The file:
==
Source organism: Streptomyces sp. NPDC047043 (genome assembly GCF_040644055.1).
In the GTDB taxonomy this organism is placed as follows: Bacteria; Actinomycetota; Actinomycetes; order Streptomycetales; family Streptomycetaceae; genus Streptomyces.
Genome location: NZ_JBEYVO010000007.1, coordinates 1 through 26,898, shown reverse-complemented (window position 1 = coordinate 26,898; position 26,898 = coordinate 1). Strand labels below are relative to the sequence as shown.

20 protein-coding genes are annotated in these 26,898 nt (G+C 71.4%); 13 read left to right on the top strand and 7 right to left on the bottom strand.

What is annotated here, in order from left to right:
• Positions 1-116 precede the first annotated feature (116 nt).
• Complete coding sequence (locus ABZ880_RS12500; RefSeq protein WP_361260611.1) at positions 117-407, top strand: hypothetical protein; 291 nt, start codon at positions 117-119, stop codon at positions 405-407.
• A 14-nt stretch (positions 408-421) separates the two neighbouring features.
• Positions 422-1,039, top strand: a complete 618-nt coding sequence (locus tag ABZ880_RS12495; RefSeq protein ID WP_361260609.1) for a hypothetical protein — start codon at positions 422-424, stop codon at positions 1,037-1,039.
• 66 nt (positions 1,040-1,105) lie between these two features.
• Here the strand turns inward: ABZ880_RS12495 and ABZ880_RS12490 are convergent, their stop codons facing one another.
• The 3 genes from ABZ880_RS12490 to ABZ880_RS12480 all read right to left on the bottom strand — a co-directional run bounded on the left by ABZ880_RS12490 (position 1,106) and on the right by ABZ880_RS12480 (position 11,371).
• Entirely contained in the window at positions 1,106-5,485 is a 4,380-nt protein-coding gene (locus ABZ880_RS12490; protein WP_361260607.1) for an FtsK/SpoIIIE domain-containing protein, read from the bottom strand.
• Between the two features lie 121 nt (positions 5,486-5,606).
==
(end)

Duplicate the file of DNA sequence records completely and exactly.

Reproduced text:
Source organism: Streptomyces sp. NPDC047043 (genome assembly GCF_040644055.1).
In the GTDB taxonomy this organism is placed as follows: Bacteria; Actinomycetota; Actinomycetes; order Streptomycetales; family Streptomycetaceae; genus Streptomyces.
Genome location: NZ_JBEYVO010000007.1, coordinates 1 through 26,898, shown reverse-complemented (window position 1 = coordinate 26,898; position 26,898 = coordinate 1). Strand labels below are relative to the sequence as shown.

20 protein-coding genes are annotated in these 26,898 nt (G+C 71.4%); 13 read left to right on the top strand and 7 right to left on the bottom strand.

What is annotated here, in order from left to right:
• Positions 1-116 precede the first annotated feature (116 nt).
• Complete coding sequence (locus ABZ880_RS12500; RefSeq protein WP_361260611.1) at positions 117-407, top strand: hypothetical protein; 291 nt, start codon at positions 117-119, stop codon at positions 405-407.
• A 14-nt stretch (positions 408-421) separates the two neighbouring features.
• Positions 422-1,039, top strand: a complete 618-nt coding sequence (locus tag ABZ880_RS12495; RefSeq protein ID WP_361260609.1) for a hypothetical protein — start codon at positions 422-424, stop codon at positions 1,037-1,039.
• 66 nt (positions 1,040-1,105) lie between these two features.
• Here the strand turns inward: ABZ880_RS12495 and ABZ880_RS12490 are convergent, their stop codons facing one another.
• The 3 genes from ABZ880_RS12490 to ABZ880_RS12480 all read right to left on the bottom strand — a co-directional run bounded on the left by ABZ880_RS12490 (position 1,106) and on the right by ABZ880_RS12480 (position 11,371).
• Entirely contained in the window at positions 1,106-5,485 is a 4,380-nt protein-coding gene (locus ABZ880_RS12490; protein WP_361260607.1) for an FtsK/SpoIIIE domain-containing protein, read from the bottom strand.
• Between the two features lie 121 nt (positions 5,486-5,606).